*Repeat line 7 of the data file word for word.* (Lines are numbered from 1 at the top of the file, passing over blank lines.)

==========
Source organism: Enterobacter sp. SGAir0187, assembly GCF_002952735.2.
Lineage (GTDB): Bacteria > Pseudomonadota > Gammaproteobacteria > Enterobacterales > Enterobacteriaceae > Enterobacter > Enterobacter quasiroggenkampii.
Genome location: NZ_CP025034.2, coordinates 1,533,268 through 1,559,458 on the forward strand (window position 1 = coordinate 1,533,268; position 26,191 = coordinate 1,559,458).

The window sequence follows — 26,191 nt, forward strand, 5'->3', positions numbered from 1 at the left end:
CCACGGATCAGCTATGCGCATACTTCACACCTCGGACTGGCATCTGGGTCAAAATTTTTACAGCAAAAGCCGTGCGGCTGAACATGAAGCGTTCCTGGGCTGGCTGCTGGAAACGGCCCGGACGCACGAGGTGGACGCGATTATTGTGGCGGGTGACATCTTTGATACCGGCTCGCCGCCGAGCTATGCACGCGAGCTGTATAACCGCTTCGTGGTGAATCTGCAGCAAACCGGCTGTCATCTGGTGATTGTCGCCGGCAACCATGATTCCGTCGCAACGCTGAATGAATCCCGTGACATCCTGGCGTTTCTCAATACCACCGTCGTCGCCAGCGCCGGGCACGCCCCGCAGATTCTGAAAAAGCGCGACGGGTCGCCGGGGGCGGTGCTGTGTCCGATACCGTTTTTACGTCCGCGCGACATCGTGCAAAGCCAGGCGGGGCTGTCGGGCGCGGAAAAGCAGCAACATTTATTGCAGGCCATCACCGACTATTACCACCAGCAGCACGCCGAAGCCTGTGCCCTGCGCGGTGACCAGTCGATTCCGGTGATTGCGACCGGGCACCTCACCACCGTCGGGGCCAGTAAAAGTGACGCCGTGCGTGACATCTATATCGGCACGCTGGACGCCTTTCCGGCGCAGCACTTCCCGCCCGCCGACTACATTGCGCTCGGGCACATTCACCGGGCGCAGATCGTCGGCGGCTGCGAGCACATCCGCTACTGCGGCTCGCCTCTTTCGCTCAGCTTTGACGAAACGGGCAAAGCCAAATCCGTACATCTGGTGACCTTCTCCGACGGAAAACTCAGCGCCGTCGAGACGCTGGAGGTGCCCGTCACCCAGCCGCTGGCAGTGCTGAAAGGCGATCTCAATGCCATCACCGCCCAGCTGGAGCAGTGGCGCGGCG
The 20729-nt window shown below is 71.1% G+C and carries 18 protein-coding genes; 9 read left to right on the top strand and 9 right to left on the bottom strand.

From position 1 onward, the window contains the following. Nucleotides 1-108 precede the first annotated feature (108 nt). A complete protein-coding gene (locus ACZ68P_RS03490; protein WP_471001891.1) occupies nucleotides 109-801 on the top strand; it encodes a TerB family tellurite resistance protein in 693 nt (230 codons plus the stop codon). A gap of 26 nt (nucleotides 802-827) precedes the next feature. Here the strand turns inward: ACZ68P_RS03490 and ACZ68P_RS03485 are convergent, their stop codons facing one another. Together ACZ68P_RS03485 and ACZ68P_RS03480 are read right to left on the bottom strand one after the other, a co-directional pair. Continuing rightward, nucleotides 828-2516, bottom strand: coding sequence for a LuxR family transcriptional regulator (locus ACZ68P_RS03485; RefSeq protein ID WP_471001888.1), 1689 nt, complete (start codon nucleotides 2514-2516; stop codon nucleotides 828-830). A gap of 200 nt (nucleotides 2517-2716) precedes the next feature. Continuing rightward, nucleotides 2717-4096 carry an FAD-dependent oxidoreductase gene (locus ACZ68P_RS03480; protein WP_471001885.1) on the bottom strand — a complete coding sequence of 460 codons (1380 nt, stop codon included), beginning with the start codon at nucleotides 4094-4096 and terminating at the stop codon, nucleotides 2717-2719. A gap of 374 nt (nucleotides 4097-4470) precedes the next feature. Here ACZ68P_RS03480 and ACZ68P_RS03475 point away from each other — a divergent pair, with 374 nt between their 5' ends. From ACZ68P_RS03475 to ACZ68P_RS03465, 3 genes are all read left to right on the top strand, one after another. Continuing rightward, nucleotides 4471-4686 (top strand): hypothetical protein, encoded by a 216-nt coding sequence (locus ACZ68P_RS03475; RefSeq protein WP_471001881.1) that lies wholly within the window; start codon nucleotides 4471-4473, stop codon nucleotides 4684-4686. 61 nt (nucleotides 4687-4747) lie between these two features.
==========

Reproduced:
From position 1 onward, the window contains the following. Nucleotides 1-108 precede the first annotated feature (108 nt). A complete protein-coding gene (locus ACZ68P_RS03490; protein WP_471001891.1) occupies nucleotides 109-801 on the top strand; it encodes a TerB family tellurite resistance protein in 693 nt (230 codons plus the stop codon). A gap of 26 nt (nucleotides 802-827) precedes the next feature. Here the strand turns inward: ACZ68P_RS03490 and ACZ68P_RS03485 are convergent, their stop codons facing one another. Together ACZ68P_RS03485 and ACZ68P_RS03480 are read right to left on the bottom strand one after the other, a co-directional pair. Continuing rightward, nucleotides 828-2516, bottom strand: coding sequence for a LuxR family transcriptional regulator (locus ACZ68P_RS03485; RefSeq protein ID WP_471001888.1), 1689 nt, complete (start codon nucleotides 2514-2516; stop codon nucleotides 828-830). A gap of 200 nt (nucleotides 2517-2716) precedes the next feature. Continuing rightward, nucleotides 2717-4096 carry an FAD-dependent oxidoreductase gene (locus ACZ68P_RS03480; protein WP_471001885.1) on the bottom strand — a complete coding sequence of 460 codons (1380 nt, stop codon included), beginning with the start codon at nucleotides 4094-4096 and terminating at the stop codon, nucleotides 2717-2719. A gap of 374 nt (nucleotides 4097-4470) precedes the next feature. Here ACZ68P_RS03480 and ACZ68P_RS03475 point away from each other — a divergent pair, with 374 nt between their 5' ends. From ACZ68P_RS03475 to ACZ68P_RS03465, 3 genes are all read left to right on the top strand, one after another. Continuing rightward, nucleotides 4471-4686 (top strand): hypothetical protein, encoded by a 216-nt coding sequence (locus ACZ68P_RS03475; RefSeq protein WP_471001881.1) that lies wholly within the window; start codon nucleotides 4471-4473, stop codon nucleotides 4684-4686. 61 nt (nucleotides 4687-4747) lie between these two features.